- String cheese
- Cut up fruit and vegetables
- Find exercises you enjoy
- Join a gym to get social and be a part of a class
- Have a dance party with yourself, kids, or spouse!
- Try intermittent fasting
- Take a nap – even if it's only 20 minutes
- Go to bed early and wake up the same time every day
- Strive for 7-9 hours of sleep a night
- Schedule a massage and enjoy the benefits
Nursing can be hard on your emotions. While you will often feel the highs of helping patients succeed, there are also the lows of seeing patients with conditions that deteriorate despite your best efforts. You may even lose patients who you’ve built warm relationships with. This can take a toll on your work performance as well as your home life. It’s important to make sure you have an outlet to express these difficult emotions.
- Have conversations that include humor
- Praise others for their accomplishments
- Praise yourself
- Write something in the breakroom to help coworkers smile
- Be kind to everyone
- Smile at everyone you walk past
- Do something you enjoy on your breaks – text a friend or loved one, watch a funny video clip, or go outside and enjoy a little fresh air and sunlight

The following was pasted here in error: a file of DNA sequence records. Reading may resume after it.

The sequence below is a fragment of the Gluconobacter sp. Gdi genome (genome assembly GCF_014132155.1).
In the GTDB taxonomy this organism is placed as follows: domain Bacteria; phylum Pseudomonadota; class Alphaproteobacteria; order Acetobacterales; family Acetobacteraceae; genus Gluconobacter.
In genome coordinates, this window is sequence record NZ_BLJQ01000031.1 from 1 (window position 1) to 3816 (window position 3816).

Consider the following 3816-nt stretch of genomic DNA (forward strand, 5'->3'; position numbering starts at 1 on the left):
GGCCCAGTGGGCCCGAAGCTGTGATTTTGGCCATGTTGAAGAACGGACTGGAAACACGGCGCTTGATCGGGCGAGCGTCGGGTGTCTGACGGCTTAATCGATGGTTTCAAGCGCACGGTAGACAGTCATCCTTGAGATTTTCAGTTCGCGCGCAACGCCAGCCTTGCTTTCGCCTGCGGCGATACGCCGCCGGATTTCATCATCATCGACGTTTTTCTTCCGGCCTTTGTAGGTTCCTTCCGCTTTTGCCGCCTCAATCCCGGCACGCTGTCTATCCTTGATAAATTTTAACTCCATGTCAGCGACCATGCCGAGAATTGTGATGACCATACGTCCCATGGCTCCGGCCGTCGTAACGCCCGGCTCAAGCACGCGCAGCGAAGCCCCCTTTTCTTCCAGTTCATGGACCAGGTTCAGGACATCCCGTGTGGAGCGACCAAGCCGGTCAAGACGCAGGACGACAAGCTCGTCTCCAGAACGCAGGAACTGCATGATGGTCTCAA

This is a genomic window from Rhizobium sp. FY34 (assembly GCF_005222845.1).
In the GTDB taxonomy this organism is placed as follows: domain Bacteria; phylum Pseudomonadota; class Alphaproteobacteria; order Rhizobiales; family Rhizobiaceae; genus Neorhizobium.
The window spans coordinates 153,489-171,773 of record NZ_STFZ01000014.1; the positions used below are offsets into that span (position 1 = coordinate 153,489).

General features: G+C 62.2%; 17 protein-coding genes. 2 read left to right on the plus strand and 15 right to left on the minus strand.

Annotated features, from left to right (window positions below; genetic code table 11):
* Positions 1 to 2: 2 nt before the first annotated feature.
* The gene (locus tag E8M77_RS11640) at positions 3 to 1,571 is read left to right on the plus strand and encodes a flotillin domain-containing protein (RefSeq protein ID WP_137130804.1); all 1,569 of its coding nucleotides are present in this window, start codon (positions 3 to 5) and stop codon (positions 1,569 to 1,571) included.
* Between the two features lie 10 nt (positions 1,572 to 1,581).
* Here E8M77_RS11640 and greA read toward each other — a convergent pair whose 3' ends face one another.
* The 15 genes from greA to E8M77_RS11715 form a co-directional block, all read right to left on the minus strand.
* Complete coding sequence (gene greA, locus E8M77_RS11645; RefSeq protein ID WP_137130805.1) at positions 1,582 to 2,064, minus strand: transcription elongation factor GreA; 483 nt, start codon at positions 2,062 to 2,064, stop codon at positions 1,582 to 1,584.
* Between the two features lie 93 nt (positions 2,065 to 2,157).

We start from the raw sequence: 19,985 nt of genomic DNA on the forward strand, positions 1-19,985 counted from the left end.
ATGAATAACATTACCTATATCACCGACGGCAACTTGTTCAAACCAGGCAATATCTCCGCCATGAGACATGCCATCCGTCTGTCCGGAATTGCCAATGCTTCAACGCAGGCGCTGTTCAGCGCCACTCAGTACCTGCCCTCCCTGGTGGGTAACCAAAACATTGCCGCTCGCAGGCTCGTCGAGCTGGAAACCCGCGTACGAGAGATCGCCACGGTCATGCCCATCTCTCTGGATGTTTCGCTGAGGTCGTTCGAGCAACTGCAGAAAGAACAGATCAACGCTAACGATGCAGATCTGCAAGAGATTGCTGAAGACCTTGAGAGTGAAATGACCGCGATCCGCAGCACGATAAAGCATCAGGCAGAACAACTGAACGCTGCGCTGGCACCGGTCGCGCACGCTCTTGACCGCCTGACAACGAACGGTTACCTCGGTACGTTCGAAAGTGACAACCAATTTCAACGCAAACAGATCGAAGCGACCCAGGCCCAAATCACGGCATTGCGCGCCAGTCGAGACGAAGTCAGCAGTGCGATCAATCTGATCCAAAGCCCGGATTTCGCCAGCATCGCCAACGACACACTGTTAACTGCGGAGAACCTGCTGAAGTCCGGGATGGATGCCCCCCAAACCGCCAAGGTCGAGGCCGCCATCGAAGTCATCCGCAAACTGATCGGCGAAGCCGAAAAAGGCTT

- Channel emotions through hobbies like drawing/coloring, cooking or playing music
- Be creative, build something, make something, or write something
- Look at yourself in the mirror and say words of affirmation
- Give yourself permission to laugh, cry, and feel emotions
- Let yourself sit and watch funny or uplifting TV shows or movies
- Create a playlist that brings you happiness and try binaural beats
- Call a friend
- Plan lunch with a loved one
- Daydream – plan the perfect vacation, consider new paint colors or furniture for your home, look up the specs on that car you’ve been eyeing – whether you act on them or not, a little daydreaming can be fun
Spirituality – whether religious in nature or not – can be a key component to self-care and wellness.
- Become mindful with meditation
- Help patients practice mindfulness